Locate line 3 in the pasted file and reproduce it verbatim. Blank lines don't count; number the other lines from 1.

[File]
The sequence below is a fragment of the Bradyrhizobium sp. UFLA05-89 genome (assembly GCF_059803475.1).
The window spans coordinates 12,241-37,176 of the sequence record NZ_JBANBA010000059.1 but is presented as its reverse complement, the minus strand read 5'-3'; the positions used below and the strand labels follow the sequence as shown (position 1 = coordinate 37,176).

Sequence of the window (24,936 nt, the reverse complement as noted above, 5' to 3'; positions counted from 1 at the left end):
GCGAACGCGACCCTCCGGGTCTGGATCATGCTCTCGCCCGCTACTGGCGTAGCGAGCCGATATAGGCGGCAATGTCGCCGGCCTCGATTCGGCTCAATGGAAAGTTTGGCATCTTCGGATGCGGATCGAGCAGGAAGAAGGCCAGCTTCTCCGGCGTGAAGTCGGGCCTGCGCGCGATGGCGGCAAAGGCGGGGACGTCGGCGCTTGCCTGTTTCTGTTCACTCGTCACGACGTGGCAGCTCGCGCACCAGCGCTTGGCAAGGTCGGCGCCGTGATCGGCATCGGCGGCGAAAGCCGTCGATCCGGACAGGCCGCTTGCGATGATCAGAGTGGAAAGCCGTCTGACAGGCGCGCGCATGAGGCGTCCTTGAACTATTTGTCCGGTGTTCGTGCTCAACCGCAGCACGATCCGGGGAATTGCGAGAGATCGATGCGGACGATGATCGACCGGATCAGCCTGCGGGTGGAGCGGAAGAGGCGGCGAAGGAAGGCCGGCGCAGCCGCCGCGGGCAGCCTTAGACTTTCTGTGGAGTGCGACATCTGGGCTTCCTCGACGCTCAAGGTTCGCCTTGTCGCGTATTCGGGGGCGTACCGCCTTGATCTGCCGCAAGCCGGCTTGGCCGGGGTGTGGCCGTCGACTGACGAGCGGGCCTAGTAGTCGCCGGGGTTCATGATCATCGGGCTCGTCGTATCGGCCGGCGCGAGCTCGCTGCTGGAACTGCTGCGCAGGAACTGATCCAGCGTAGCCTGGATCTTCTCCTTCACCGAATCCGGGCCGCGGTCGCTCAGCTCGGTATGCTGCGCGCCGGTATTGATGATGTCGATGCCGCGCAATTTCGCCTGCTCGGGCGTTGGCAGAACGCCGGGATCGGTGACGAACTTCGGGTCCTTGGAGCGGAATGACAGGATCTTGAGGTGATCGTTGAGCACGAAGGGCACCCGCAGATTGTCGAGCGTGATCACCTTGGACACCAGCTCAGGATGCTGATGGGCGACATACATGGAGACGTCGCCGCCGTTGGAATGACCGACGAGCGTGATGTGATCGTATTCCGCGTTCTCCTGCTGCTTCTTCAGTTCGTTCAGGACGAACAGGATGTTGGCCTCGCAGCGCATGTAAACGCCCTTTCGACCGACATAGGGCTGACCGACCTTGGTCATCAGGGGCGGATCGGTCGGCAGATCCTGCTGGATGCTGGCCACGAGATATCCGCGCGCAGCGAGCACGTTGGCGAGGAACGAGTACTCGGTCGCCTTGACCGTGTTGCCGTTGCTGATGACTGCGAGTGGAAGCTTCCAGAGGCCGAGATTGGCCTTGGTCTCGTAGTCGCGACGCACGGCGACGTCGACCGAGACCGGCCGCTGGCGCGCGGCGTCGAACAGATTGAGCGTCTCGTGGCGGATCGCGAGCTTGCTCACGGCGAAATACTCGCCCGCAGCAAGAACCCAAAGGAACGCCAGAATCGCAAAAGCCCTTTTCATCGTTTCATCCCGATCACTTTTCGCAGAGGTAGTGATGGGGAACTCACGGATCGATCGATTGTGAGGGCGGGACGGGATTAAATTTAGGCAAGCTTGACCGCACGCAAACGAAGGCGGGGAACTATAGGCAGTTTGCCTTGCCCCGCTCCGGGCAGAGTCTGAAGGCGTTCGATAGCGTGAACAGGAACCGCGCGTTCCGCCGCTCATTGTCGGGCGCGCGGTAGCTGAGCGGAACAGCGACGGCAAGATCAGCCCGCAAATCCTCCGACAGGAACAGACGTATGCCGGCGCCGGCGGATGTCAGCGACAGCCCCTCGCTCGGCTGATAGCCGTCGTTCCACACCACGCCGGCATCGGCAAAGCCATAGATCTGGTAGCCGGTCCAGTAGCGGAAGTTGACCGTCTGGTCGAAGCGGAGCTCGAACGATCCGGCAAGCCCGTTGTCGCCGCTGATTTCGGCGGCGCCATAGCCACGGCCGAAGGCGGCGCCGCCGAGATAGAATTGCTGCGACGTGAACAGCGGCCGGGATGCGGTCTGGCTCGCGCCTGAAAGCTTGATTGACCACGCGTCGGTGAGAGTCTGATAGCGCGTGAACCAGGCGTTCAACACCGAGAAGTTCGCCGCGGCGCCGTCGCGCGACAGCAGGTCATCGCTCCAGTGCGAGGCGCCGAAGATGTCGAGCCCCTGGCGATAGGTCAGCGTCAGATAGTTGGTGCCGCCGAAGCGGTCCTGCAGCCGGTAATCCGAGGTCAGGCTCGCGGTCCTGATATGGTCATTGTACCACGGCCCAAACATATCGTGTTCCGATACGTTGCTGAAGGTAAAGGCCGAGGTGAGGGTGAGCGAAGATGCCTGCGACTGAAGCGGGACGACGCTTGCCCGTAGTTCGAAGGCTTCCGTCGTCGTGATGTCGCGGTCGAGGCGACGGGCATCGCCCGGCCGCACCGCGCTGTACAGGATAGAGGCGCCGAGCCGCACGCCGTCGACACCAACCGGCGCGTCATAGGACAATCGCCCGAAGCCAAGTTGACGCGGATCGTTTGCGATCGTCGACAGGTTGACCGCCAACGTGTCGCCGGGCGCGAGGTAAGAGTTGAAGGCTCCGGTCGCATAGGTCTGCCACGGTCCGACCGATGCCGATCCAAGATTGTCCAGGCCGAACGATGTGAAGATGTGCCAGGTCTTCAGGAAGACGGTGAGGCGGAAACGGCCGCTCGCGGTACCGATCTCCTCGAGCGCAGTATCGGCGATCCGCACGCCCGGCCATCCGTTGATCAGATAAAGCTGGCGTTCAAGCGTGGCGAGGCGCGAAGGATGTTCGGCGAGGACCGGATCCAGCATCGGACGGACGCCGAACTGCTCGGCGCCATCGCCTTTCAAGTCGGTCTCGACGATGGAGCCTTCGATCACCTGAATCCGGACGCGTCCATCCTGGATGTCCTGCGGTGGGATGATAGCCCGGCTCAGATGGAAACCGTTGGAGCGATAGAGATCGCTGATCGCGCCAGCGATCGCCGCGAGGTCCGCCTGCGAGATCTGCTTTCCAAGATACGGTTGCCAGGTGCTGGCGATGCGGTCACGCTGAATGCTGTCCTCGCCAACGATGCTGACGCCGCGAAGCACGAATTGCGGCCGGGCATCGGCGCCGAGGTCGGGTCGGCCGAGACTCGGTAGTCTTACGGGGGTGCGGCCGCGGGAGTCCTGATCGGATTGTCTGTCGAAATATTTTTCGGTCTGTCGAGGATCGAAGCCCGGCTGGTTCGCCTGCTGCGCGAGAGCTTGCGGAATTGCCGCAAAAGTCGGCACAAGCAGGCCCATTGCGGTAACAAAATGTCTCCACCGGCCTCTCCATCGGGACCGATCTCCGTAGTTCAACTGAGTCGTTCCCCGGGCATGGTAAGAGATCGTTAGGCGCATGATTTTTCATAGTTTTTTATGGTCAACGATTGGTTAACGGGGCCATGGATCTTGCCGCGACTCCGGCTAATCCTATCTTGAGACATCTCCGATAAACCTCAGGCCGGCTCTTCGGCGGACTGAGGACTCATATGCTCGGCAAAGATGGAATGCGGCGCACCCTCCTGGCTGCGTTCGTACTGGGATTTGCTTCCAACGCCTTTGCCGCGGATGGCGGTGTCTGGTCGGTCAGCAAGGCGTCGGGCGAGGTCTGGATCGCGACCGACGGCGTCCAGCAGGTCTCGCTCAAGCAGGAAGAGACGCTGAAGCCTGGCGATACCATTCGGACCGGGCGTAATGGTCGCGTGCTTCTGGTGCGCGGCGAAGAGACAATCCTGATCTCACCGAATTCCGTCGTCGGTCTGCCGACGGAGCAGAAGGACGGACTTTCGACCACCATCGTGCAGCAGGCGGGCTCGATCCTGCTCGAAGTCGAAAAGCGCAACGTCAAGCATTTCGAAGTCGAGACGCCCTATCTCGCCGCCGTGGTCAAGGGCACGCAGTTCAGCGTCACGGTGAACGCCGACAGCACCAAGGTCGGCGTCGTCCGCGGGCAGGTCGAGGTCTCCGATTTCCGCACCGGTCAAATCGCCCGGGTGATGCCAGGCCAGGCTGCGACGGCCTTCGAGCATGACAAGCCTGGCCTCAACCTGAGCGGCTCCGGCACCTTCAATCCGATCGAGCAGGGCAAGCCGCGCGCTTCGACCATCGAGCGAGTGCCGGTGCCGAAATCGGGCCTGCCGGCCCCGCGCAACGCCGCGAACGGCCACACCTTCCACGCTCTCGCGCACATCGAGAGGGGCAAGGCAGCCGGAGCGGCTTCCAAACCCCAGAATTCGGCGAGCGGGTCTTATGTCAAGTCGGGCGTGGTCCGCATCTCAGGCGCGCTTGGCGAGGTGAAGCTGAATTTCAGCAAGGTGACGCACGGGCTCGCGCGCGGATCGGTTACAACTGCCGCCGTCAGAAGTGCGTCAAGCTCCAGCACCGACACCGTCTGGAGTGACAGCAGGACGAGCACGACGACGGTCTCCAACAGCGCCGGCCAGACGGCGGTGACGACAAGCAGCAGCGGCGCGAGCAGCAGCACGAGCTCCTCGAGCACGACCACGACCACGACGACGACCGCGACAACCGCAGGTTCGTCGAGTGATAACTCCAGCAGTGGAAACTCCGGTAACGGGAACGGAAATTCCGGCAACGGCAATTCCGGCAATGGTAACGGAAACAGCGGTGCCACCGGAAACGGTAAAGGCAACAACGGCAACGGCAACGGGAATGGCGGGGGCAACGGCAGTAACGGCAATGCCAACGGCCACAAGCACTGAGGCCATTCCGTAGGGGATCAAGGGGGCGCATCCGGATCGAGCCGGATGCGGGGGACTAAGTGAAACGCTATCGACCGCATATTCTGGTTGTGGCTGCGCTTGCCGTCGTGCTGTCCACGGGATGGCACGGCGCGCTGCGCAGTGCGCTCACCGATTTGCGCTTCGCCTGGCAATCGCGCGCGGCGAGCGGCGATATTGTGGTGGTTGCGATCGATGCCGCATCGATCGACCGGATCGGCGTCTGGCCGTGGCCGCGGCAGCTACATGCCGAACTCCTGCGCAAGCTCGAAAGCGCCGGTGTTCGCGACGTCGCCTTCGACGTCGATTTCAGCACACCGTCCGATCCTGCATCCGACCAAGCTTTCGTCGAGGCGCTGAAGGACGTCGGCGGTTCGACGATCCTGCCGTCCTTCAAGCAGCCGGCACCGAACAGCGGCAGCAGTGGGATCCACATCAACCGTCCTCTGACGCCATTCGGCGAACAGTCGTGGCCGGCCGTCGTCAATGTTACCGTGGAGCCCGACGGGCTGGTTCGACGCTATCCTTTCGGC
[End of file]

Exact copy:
Sequence of the window (24,936 nt, the reverse complement as noted above, 5' to 3'; positions counted from 1 at the left end):